Between Luxor and Aswan is the city of Edfu, on the territory of which one of the largest temples was built, its size is slightly inferior to Karnak.

The temple began to be built during the reign of Ptolemy, around 237 BC. Construction was completed in 57 BC. This temple is one of the best preserved temples of ancient Egypt.

However, it was discovered in a very deplorable state in 1860. It was found by Auguste Mariette, director of the Louvre and collector of the collection, for the Egyptian Museum located in Cairo. The temple has been restored.

  • The god Horus was worshiped in this temple. Horus was the son of the god Osiris and the goddess Isis. It has classical ancient Egyptian architecture. At the entrance to the temple is a massive entrance pylon. Which is the second largest in Egypt.
  • Its open courtyard is surrounded by numerous columns, in the middle of which there is a giant statue of Horus the Falcon, made of black granite.
  • The main hypostyle hall is decorated with scenes depicting the processes of sacrifice. The hall has 18 columns.
  • The second hypostyle hall is smaller, but more elegant. It has 12 columns.

Next is the sanctuary, which, in ancient times, could only enter the enlightened — who are the great priests and the pharaoh himself. The sanctuary contains a naos, which was carved from solid rock during the reign of the XXX dynasty.

Numerous reliefs and wall inscriptions in the temple tell about the victory of the god Horus. He took revenge on the god Seth for the death of his father, while defeating all of Seth’s allies, who are depicted as various hippos and crocodiles.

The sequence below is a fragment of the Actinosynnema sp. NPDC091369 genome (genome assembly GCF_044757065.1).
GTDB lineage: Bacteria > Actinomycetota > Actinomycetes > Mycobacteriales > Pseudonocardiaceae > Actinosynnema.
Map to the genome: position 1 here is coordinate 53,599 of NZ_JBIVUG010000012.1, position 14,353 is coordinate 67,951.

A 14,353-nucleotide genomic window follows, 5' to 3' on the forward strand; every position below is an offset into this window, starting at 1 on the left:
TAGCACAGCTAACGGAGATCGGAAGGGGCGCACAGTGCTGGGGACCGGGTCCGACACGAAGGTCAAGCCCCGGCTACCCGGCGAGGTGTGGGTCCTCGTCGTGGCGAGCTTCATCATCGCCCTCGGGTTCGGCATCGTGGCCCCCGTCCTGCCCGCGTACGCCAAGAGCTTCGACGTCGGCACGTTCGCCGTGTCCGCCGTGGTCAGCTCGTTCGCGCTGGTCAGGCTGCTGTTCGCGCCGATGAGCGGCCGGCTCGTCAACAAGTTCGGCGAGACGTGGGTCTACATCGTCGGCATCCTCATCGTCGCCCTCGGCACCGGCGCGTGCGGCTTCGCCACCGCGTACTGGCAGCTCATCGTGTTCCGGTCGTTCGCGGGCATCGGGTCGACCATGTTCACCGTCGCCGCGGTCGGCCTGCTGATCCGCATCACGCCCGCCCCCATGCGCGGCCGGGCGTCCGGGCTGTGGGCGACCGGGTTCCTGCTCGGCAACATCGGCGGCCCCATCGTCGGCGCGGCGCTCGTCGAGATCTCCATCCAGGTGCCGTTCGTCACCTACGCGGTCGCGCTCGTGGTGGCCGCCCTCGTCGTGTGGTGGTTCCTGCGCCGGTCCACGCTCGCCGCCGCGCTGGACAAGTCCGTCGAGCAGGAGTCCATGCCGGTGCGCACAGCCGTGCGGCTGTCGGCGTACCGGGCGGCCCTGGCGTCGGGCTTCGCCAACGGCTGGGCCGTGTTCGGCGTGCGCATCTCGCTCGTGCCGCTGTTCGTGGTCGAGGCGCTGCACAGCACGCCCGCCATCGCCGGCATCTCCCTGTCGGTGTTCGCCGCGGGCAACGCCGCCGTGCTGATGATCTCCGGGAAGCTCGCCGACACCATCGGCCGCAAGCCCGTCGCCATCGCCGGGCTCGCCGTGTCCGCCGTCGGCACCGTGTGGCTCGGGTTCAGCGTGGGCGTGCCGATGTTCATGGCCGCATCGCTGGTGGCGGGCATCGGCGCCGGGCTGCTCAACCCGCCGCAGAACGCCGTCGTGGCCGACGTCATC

• Numerous inscriptions, which are painted on the walls in the Temple of Horus, serve as a bottomless fount of knowledge for visitors. They point to the many books containing the mythology, astronomy, geography, and construction of ancient Egypt.
  • The inscriptions make it possible to explain the symbolic meanings of various proportions and the diversity of sizes of the architectural structures of the temple. And they provide links to the plots of mythology, also a popular book written by the pyramid builder Imhotep.

Here you can find recipes for the preparation of oils and incense used in rituals.

For the decoration of the hall of Egyptian arts in the Pushkin Museum, the prototype of the temple of Edfu was used. In 1909, in the spring, the future director of the museum, I.V. Tsvetaev made a trip to Egypt, the purpose of which was to familiarize himself with the ancient architecture of temples. He believed that the hall of the temple in Edfu is similar in size to the hall of the museum located in Moscow.